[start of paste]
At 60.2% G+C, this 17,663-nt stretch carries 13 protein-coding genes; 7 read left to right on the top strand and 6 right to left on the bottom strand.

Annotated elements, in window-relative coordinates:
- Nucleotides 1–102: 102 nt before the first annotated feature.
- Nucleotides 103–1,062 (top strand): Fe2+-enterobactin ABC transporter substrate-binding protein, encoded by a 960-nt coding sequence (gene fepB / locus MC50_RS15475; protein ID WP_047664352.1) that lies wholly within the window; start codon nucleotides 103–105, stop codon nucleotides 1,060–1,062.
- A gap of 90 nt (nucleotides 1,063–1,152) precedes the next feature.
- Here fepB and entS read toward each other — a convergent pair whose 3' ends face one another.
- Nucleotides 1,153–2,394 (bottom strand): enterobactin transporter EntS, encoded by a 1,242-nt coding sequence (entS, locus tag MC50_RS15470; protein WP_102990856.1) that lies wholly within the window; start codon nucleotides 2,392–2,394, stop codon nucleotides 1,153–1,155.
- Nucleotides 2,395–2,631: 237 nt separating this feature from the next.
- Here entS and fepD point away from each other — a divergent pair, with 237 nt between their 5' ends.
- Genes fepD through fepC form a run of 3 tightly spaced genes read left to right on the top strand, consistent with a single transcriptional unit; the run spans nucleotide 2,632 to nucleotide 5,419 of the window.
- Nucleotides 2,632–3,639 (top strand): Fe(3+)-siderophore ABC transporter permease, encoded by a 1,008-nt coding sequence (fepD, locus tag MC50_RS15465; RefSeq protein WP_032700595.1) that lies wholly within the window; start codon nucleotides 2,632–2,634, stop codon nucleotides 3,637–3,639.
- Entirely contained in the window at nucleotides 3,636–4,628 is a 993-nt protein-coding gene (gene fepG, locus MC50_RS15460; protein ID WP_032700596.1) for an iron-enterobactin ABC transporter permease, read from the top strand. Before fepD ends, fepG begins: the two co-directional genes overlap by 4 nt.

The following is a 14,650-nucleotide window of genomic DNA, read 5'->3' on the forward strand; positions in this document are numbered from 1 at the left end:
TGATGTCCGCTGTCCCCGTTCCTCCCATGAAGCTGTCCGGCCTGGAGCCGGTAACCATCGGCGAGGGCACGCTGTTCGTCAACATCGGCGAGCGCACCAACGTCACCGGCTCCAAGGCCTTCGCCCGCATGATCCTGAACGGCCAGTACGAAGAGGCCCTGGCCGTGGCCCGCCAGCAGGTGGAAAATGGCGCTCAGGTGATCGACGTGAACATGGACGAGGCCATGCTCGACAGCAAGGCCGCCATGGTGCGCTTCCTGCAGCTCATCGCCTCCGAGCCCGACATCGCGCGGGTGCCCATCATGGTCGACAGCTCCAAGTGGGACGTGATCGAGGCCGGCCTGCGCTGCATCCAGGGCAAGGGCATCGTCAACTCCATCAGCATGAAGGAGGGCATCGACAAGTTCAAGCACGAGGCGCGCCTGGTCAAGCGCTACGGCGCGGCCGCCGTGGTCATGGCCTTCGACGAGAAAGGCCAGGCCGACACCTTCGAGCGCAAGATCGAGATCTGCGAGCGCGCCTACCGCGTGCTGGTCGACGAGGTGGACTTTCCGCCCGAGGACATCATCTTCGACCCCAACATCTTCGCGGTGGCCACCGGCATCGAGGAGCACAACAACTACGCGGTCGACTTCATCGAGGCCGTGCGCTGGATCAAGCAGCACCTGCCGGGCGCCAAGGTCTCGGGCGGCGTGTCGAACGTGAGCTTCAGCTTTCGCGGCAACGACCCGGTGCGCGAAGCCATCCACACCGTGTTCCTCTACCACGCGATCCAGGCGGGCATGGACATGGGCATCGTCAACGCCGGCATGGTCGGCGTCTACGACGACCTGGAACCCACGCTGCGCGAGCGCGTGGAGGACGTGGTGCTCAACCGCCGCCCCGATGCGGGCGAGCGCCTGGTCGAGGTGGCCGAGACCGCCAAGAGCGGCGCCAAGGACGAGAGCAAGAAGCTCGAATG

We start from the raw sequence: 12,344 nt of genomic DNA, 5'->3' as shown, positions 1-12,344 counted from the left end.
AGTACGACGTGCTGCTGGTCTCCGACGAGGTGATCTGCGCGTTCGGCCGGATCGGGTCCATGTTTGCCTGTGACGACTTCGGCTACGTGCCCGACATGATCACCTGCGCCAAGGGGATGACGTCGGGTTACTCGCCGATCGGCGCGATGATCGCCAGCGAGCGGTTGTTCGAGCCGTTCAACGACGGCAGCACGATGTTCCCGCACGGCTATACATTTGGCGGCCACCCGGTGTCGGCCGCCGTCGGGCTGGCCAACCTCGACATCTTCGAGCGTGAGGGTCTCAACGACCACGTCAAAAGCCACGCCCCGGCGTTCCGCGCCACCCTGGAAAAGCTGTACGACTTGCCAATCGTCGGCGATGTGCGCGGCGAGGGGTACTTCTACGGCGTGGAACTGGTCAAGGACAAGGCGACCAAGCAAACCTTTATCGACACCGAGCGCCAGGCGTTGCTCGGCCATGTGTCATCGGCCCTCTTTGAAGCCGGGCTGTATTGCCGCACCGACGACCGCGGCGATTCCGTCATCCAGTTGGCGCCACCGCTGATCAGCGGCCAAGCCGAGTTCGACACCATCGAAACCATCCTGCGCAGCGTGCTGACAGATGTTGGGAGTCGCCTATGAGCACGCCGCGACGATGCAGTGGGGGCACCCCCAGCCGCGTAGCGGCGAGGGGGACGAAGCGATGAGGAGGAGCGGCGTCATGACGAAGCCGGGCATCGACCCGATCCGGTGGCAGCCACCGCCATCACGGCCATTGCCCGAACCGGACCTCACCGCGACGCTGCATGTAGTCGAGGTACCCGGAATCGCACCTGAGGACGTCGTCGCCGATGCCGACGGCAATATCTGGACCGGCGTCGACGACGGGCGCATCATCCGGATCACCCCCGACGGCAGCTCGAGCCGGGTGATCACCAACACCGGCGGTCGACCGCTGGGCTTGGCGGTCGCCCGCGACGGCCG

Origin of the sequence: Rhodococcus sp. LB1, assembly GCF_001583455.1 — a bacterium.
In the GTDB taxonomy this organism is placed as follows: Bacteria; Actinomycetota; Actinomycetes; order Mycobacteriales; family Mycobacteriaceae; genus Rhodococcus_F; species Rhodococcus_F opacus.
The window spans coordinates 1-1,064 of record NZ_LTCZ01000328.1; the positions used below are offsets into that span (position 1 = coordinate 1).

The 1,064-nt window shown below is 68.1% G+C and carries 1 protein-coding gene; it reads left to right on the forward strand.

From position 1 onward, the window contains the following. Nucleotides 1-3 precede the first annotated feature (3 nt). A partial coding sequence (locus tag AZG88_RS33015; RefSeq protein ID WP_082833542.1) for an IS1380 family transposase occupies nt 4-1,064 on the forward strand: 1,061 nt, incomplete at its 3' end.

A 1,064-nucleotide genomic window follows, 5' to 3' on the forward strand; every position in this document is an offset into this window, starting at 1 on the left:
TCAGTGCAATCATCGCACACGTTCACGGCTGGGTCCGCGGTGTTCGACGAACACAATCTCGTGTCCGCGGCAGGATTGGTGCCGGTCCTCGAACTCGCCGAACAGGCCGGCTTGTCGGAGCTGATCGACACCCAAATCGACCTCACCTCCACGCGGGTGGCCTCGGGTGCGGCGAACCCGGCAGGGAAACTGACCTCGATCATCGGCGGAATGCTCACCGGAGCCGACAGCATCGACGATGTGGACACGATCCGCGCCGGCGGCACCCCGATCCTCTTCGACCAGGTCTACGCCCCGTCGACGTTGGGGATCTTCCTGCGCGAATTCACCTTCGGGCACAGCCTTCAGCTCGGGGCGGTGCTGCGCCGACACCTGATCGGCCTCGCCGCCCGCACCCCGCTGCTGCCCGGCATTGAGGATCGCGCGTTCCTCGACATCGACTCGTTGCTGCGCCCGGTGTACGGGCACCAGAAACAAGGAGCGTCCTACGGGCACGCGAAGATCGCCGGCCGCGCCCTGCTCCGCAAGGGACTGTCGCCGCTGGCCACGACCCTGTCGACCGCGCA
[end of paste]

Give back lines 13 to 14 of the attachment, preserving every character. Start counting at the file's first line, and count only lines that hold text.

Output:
The following is a 14,650-nucleotide window of genomic DNA, read 5'->3' on the forward strand; positions in this document are numbered from 1 at the left end:
TGATGTCCGCTGTCCCCGTTCCTCCCATGAAGCTGTCCGGCCTGGAGCCGGTAACCATCGGCGAGGGCACGCTGTTCGTCAACATCGGCGAGCGCACCAACGTCACCGGCTCCAAGGCCTTCGCCCGCATGATCCTGAACGGCCAGTACGAAGAGGCCCTGGCCGTGGCCCGCCAGCAGGTGGAAAATGGCGCTCAGGTGATCGACGTGAACATGGACGAGGCCATGCTCGACAGCAAGGCCGCCATGGTGCGCTTCCTGCAGCTCATCGCCTCCGAGCCCGACATCGCGCGGGTGCCCATCATGGTCGACAGCTCCAAGTGGGACGTGATCGAGGCCGGCCTGCGCTGCATCCAGGGCAAGGGCATCGTCAACTCCATCAGCATGAAGGAGGGCATCGACAAGTTCAAGCACGAGGCGCGCCTGGTCAAGCGCTACGGCGCGGCCGCCGTGGTCATGGCCTTCGACGAGAAAGGCCAGGCCGACACCTTCGAGCGCAAGATCGAGATCTGCGAGCGCGCCTACCGCGTGCTGGTCGACGAGGTGGACTTTCCGCCCGAGGACATCATCTTCGACCCCAACATCTTCGCGGTGGCCACCGGCATCGAGGAGCACAACAACTACGCGGTCGACTTCATCGAGGCCGTGCGCTGGATCAAGCAGCACCTGCCGGGCGCCAAGGTCTCGGGCGGCGTGTCGAACGTGAGCTTCAGCTTTCGCGGCAACGACCCGGTGCGCGAAGCCATCCACACCGTGTTCCTCTACCACGCGATCCAGGCGGGCATGGACATGGGCATCGTCAACGCCGGCATGGTCGGCGTCTACGACGACCTGGAACCCACGCTGCGCGAGCGCGTGGAGGACGTGGTGCTCAACCGCCGCCCCGATGCGGGCGAGCGCCTGGTCGAGGTGGCCGAGACCGCCAAGAGCGGCGCCAAGGACGAGAGCAAGAAGCTCGAATG